If the Supreme Court’s decision to overturn Roe v. Wade lulls pro-lifers into complacency, it could be the worst thing to happen to the movement, said Rev. James R. Harden, whose crisis pregnancy center in upstate New York was firebombed in June.
Planned Parenthood, the nation’s largest abortion provider, is spending $50 million in the 2022 election cycle, while Democratic politicians are aggressively pushing abortion measures at the state and federal level that go well beyond what was technically allowed under Roe, he noted.
Meanwhile AdImpact, a media tracking firm, determined Democrats have spent $31.9 million promoting abortion rights compared to $4.2 million by Republicans in opposition.
“There have definitely been setbacks,” Harden, the CEO of CompassCare Pregnancy Services, told Fox News Digital.
“Pro-abortion Democrats are talking about this openly and loudly, and it is playing well as an electoral issue, while pro-lifers are dialing it back and losing. Republicans have taken their foot off the gas.”
He pointed to Kansas, where voters rejected a pro-life amendment to the state constitution. In November, at least five states will have abortion-related ballot initiatives.
The states of California, Michigan and Vermont have ballot language to adopt the right to abortion in their state constitutions. The Michigan Supreme Court cleared the way for the state’s ballot measure Thursday.
“In Michigan and across the country, we are seeing a wave of Americans fighting back for their freedom to decide — and calling out the MAGA Republicans who are hellbent on taking away our most fundamental rights,” Mini Timmaraju, president of NARAL Pro-Choice America, said in a public statement. “We are proud to support this initiative and will work closely with the Reproductive Freedom for All campaign and our partners to turn out in support of this initiative in November.”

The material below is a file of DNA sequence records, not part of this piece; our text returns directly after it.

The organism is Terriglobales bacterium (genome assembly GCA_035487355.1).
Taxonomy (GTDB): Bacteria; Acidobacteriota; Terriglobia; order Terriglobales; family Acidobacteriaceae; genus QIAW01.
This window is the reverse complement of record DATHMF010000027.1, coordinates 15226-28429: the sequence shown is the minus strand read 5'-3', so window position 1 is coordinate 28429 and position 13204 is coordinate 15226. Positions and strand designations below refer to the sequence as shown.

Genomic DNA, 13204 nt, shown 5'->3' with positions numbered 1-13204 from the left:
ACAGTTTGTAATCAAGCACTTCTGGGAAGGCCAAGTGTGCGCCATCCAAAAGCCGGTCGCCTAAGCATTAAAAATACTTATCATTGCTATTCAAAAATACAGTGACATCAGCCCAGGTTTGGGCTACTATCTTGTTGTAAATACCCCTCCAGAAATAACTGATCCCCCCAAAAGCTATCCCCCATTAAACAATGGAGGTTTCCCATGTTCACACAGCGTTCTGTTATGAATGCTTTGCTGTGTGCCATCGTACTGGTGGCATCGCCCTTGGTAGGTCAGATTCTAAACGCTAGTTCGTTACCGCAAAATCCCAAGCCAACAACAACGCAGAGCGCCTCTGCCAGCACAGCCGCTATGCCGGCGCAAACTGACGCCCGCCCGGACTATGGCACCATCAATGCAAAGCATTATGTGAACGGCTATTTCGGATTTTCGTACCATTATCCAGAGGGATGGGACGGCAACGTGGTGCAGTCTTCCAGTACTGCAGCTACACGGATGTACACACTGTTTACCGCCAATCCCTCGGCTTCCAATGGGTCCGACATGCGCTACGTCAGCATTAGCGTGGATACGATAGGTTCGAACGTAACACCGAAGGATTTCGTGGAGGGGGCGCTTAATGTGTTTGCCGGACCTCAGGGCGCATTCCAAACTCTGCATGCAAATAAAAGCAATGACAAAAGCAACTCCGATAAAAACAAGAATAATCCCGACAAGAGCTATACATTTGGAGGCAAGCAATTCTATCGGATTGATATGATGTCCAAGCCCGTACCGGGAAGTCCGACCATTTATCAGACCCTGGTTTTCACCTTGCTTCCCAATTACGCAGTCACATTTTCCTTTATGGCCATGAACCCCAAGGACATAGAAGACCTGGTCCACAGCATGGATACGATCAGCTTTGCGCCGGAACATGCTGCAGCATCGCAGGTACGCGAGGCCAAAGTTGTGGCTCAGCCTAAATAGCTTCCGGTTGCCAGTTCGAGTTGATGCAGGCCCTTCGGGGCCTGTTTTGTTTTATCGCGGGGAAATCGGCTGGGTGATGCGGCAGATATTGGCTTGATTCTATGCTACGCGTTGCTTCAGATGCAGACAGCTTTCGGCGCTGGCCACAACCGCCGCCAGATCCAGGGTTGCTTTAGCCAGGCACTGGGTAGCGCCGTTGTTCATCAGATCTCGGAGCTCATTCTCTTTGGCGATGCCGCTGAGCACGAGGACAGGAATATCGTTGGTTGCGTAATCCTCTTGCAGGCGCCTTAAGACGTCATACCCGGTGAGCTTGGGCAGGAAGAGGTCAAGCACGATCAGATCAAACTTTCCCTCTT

In the case of Kentucky, a proposed amendment calls for amending the state constitution to clarify there is no constitutional right to an abortion or a right to have one funded. The Montana ballot proposal says an infant born at any stage is a legal person and are required to have medical attention to stay alive.
“I think what we saw in Kansas is that voters are queasy about constitutional changes,” Harden said. “I think some people will be surprised that blue states are just as reluctant to change their constitutions.”
The Dobbs ruling by the Supreme Court was never going to end the abortion debate, but letting people decide is a better approach, said Mallory Carroll, vice president of communications for the Susan B. Anthony List, which supports pro-life candidates.
“After surmounting a 50-year hurdle, now people are deciding, either through their elected representatives or through ballot initiatives, on abortion policy. This is all better than the tyranny of Roe v. Wade,” Carroll told Fox News Digital.
She said the Kansas loss was disappointing, but pro-lifers learned from it.
“It provided a real-time example that we can’t rest, and we will have to combat misinformation,” Carroll said.
Before the Supreme Court’s Dobbs decision, polling on abortion had been largely split, according to Gallup. Starting after the decision leaked, support for legalized abortion rose significantly, according to a recent Wall Street Journal poll.
“It is impacting public opinion as a result of the legacy media’s coverage,” Carroll said.
But, she added, she expects that will change when voters know what Democrats are advocating.
“Democrats want abortion on demand up to the point of birth and want the taxpayers to fund it,” she said.
Beyond states, President Biden said in July that if two more Democrats are elected, they can kill the filibuster to pass a law making abortion legal across the country, overriding state restrictions.
“We either elect federal senators and representatives who will codify Roe or Republicans who will elect a House and Senate that will try to ban abortions nationwide,” Biden said in July.
A national abortion statute could extend beyond the life of the unborn, said Harden, the head of the New York state crisis pregnancy centers.
“Biden wants to enshrine abortion as a right legislatively,” Harden said. “That could dismantle rights of conscience for medical providers, and it could infringe on the rights of pregnancy centers.”